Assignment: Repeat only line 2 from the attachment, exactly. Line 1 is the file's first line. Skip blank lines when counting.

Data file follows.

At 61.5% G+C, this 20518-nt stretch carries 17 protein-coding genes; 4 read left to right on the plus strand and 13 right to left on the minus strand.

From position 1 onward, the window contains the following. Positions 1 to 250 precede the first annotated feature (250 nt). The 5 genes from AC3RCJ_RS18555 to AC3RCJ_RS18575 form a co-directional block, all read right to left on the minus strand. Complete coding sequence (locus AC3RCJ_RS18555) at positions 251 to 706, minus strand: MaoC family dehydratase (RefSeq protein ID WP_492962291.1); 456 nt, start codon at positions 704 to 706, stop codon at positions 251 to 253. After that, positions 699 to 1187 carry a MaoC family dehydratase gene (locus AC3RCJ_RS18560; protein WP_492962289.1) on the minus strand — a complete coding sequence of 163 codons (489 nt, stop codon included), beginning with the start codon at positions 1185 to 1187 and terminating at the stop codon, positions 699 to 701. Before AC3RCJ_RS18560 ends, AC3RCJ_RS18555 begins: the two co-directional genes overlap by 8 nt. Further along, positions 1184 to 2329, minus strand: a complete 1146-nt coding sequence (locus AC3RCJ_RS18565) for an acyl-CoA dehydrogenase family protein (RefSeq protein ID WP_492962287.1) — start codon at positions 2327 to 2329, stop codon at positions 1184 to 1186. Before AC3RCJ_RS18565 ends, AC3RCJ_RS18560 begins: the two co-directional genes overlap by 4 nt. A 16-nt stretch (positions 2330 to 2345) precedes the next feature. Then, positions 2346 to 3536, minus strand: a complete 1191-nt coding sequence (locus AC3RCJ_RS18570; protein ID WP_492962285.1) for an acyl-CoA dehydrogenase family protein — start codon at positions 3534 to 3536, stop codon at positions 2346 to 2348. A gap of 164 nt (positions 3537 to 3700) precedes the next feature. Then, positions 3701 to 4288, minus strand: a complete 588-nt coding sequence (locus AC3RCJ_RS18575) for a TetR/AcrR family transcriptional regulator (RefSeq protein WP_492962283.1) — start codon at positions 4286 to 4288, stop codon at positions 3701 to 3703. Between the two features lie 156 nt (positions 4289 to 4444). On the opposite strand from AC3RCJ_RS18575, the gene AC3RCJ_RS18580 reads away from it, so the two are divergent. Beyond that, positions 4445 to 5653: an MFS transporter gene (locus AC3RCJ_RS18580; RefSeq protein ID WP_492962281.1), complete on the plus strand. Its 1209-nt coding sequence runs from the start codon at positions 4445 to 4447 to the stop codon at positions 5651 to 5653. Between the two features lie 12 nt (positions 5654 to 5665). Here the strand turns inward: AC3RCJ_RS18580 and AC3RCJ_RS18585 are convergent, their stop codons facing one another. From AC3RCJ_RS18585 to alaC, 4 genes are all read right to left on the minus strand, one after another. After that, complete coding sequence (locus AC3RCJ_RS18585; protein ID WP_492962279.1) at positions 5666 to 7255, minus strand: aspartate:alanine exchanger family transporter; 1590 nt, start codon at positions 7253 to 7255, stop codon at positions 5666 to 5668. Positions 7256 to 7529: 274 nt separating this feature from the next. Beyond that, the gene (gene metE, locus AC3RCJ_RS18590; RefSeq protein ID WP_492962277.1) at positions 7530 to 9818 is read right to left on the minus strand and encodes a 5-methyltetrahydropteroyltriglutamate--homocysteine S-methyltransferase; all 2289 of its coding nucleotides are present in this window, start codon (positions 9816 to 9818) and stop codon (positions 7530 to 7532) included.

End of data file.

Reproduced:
From position 1 onward, the window contains the following. Positions 1 to 250 precede the first annotated feature (250 nt). The 5 genes from AC3RCJ_RS18555 to AC3RCJ_RS18575 form a co-directional block, all read right to left on the minus strand. Complete coding sequence (locus AC3RCJ_RS18555) at positions 251 to 706, minus strand: MaoC family dehydratase (RefSeq protein ID WP_492962291.1); 456 nt, start codon at positions 704 to 706, stop codon at positions 251 to 253. After that, positions 699 to 1187 carry a MaoC family dehydratase gene (locus AC3RCJ_RS18560; protein WP_492962289.1) on the minus strand — a complete coding sequence of 163 codons (489 nt, stop codon included), beginning with the start codon at positions 1185 to 1187 and terminating at the stop codon, positions 699 to 701. Before AC3RCJ_RS18560 ends, AC3RCJ_RS18555 begins: the two co-directional genes overlap by 8 nt. Further along, positions 1184 to 2329, minus strand: a complete 1146-nt coding sequence (locus AC3RCJ_RS18565) for an acyl-CoA dehydrogenase family protein (RefSeq protein ID WP_492962287.1) — start codon at positions 2327 to 2329, stop codon at positions 1184 to 1186. Before AC3RCJ_RS18565 ends, AC3RCJ_RS18560 begins: the two co-directional genes overlap by 4 nt. A 16-nt stretch (positions 2330 to 2345) precedes the next feature. Then, positions 2346 to 3536, minus strand: a complete 1191-nt coding sequence (locus AC3RCJ_RS18570; protein ID WP_492962285.1) for an acyl-CoA dehydrogenase family protein — start codon at positions 3534 to 3536, stop codon at positions 2346 to 2348. A gap of 164 nt (positions 3537 to 3700) precedes the next feature. Then, positions 3701 to 4288, minus strand: a complete 588-nt coding sequence (locus AC3RCJ_RS18575) for a TetR/AcrR family transcriptional regulator (RefSeq protein WP_492962283.1) — start codon at positions 4286 to 4288, stop codon at positions 3701 to 3703. Between the two features lie 156 nt (positions 4289 to 4444). On the opposite strand from AC3RCJ_RS18575, the gene AC3RCJ_RS18580 reads away from it, so the two are divergent. Beyond that, positions 4445 to 5653: an MFS transporter gene (locus AC3RCJ_RS18580; RefSeq protein ID WP_492962281.1), complete on the plus strand. Its 1209-nt coding sequence runs from the start codon at positions 4445 to 4447 to the stop codon at positions 5651 to 5653. Between the two features lie 12 nt (positions 5654 to 5665). Here the strand turns inward: AC3RCJ_RS18580 and AC3RCJ_RS18585 are convergent, their stop codons facing one another. From AC3RCJ_RS18585 to alaC, 4 genes are all read right to left on the minus strand, one after another. After that, complete coding sequence (locus AC3RCJ_RS18585; protein ID WP_492962279.1) at positions 5666 to 7255, minus strand: aspartate:alanine exchanger family transporter; 1590 nt, start codon at positions 7253 to 7255, stop codon at positions 5666 to 5668. Positions 7256 to 7529: 274 nt separating this feature from the next. Beyond that, the gene (gene metE, locus AC3RCJ_RS18590; RefSeq protein ID WP_492962277.1) at positions 7530 to 9818 is read right to left on the minus strand and encodes a 5-methyltetrahydropteroyltriglutamate--homocysteine S-methyltransferase; all 2289 of its coding nucleotides are present in this window, start codon (positions 9816 to 9818) and stop codon (positions 7530 to 7532) included.